Starring Mary Pickford, Spec O'Donnell and Gustav von Seyffertitz
MOTION PICTURE MAGAZINE
It was Douglas Fairbanks who told us that Mary Pickford's production of "Sparrows" was Dickensonian. And after seeing it we have nothing less and nothing more to say of it.
Perhaps you know that it is the story of a baby farm . . . with Gustav von Seyffertitz as Grimes, the cruel manager . . . and Mary, as Mollie, who watches over the little boys and girls.
Melodrama is interwoven in the story and there is nothing new or startling about the plot. But you won't realize this until the last lovely close-up of Mary has faded from the screen. Which means, of course, that the story interests you so much that your critical faculty is dulled.
We are glad that Mary is not going to continue to play grown-ups parts. So many on the screen can be the grand lady. And no one else that we have ever heard about or seen captures the elusive and misty quality of childhood as Mary does.
You'll weep a little. You'll laugh a great deal. And you'll hold your breath once or twice.
Directed by William Beaudine.
starring Mary Pickford, Spec O'Donnell, and Gustav von Seyffertitz
The choice of "Sparrows" was a singular one for Mary
Pickford to make, but no one can deny that she has done the picture
surpassingly well. The subject is gloomy, and some of the horrors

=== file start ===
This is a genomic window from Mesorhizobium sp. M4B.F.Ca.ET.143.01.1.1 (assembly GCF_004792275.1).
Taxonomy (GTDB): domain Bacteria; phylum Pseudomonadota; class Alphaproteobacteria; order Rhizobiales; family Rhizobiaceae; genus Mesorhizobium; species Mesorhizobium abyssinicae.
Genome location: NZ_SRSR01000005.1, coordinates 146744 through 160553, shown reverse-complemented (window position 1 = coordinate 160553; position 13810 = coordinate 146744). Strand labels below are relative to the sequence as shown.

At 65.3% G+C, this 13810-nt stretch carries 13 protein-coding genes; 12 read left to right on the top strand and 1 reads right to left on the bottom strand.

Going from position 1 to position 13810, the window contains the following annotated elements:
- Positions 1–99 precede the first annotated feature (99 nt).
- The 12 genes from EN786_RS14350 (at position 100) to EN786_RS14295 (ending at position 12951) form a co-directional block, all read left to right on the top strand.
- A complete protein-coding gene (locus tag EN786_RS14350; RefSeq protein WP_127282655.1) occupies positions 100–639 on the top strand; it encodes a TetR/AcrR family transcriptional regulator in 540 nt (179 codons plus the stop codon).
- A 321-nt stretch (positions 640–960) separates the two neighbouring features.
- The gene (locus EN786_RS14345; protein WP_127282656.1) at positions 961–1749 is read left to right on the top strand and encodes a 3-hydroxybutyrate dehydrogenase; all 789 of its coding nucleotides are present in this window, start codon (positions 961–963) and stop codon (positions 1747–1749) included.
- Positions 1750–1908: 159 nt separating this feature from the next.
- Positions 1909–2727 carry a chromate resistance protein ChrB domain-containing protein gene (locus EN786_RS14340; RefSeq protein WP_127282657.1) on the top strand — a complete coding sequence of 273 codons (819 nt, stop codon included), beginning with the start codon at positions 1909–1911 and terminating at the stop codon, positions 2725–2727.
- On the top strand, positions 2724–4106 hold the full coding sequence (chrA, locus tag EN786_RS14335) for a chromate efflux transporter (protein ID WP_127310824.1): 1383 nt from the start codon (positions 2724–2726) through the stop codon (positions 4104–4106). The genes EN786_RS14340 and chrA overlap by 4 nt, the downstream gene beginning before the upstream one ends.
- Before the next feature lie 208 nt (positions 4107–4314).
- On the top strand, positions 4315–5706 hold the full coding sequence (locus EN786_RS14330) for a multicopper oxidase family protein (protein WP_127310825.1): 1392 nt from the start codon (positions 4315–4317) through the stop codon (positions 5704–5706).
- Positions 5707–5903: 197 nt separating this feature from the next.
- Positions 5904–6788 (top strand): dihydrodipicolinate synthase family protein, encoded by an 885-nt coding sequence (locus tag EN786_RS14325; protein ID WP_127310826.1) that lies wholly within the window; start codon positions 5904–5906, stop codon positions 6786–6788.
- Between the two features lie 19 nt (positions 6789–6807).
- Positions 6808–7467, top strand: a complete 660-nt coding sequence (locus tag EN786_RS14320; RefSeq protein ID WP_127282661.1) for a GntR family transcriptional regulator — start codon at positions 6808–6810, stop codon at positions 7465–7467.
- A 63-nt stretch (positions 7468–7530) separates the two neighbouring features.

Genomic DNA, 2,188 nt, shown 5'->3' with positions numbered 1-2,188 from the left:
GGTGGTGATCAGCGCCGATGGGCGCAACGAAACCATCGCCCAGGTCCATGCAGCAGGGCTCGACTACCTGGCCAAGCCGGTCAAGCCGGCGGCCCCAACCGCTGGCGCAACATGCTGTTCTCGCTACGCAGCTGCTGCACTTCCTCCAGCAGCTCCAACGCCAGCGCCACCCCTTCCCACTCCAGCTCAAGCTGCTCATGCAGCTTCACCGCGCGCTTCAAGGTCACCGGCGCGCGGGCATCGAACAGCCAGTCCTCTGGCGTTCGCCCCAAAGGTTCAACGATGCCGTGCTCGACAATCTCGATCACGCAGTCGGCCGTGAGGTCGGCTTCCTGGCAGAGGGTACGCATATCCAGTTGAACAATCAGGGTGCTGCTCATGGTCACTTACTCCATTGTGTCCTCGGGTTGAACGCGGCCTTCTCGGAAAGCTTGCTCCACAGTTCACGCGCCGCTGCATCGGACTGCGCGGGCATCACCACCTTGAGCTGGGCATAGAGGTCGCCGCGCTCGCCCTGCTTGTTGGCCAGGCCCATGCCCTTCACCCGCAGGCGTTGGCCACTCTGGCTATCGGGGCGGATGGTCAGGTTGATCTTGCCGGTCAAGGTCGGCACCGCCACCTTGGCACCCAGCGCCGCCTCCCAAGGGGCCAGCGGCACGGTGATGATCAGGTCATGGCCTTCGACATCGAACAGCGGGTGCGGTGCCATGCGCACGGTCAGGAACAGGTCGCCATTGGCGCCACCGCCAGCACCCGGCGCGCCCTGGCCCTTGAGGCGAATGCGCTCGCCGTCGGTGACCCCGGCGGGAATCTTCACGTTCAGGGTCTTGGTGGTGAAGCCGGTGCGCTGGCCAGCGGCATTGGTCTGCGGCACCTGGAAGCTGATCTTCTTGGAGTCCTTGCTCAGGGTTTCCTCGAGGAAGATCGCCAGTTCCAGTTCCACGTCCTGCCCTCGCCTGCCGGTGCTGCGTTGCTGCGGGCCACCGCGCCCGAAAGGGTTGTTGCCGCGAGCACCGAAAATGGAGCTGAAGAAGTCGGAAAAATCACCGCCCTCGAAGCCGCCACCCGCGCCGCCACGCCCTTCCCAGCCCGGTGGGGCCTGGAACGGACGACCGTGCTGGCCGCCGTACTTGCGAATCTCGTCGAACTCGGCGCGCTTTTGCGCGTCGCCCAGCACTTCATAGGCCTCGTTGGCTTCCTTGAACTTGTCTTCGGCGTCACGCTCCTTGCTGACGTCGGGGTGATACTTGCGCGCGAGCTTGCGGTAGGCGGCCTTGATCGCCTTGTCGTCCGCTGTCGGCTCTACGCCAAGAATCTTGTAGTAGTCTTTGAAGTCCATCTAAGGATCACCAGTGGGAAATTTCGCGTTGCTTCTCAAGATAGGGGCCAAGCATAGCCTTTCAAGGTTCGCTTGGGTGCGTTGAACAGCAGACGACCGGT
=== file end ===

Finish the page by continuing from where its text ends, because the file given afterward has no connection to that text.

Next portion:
recall Dickens, yet the darkness is shot through with many laughs.
Indeed, so heavily does the hand of melodrama smite "Sparrows"
that the picture passes beyond the bounds of credibility. Thus
the spectator relaxes, content to give way to his amazement at
She is Mama Mollie, a lovely waif in whom the maternal instinct is well, there aren't words to tell how strong it is, for she mothers eleven woebegone, poverty-stricken children at a baby farm kept by the villainous Grimes in the midst of a Lousiana swamp. A kidnapped baby is thrust by Grimes into the group and the plot gets underway, Mollie's heroic efforts to keep the baby against the will of Grimes leading her and the entire brood into the deadly swamp. "Sparrows" is well worth seeing.
For more information, see "Sparrows" as our "Feature of the Month"
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